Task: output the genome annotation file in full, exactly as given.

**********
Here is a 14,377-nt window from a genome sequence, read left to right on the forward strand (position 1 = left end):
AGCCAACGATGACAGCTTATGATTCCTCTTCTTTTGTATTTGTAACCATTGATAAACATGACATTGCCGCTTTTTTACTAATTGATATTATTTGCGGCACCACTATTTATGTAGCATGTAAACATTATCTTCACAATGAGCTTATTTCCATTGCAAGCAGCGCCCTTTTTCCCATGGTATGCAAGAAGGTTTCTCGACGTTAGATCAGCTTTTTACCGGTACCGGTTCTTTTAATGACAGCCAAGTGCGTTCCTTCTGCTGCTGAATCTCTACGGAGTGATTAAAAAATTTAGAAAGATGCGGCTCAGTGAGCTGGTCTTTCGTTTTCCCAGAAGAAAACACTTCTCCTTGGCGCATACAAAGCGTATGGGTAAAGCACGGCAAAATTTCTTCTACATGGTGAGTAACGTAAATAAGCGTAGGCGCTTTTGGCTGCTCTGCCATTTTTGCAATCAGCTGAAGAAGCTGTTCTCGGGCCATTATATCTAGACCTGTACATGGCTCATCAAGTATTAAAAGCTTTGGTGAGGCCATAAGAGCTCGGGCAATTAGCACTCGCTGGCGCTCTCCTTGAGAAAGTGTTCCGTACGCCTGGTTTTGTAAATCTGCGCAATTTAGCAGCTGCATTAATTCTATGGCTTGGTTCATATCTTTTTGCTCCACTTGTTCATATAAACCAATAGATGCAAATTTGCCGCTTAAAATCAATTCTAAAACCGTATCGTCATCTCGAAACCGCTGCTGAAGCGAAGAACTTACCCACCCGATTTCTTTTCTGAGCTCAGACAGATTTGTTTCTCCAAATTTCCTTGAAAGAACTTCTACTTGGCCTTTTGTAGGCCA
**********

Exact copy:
Here is a 14,377-nt window from a genome sequence, read left to right on the forward strand (position 1 = left end):
AGCCAACGATGACAGCTTATGATTCCTCTTCTTTTGTATTTGTAACCATTGATAAACATGACATTGCCGCTTTTTTACTAATTGATATTATTTGCGGCACCACTATTTATGTAGCATGTAAACATTATCTTCACAATGAGCTTATTTCCATTGCAAGCAGCGCCCTTTTTCCCATGGTATGCAAGAAGGTTTCTCGACGTTAGATCAGCTTTTTACCGGTACCGGTTCTTTTAATGACAGCCAAGTGCGTTCCTTCTGCTGCTGAATCTCTACGGAGTGATTAAAAAATTTAGAAAGATGCGGCTCAGTGAGCTGGTCTTTCGTTTTCCCAGAAGAAAACACTTCTCCTTGGCGCATACAAAGCGTATGGGTAAAGCACGGCAAAATTTCTTCTACATGGTGAGTAACGTAAATAAGCGTAGGCGCTTTTGGCTGCTCTGCCATTTTTGCAATCAGCTGAAGAAGCTGTTCTCGGGCCATTATATCTAGACCTGTACATGGCTCATCAAGTATTAAAAGCTTTGGTGAGGCCATAAGAGCTCGGGCAATTAGCACTCGCTGGCGCTCTCCTTGAGAAAGTGTTCCGTACGCCTGGTTTTGTAAATCTGCGCAATTTAGCAGCTGCATTAATTCTATGGCTTGGTTCATATCTTTTTGCTCCACTTGTTCATATAAACCAATAGATGCAAATTTGCCGCTTAAAATCAATTCTAAAACCGTATCGTCATCTCGAAACCGCTGCTGAAGCGAAGAACTTACCCACCCGATTTCTTTTCTGAGCTCAGACAGATTTGTTTCTCCAAATTTCCTTGAAAGAACTTCTACTTGGCCTTTTGTAGGCCA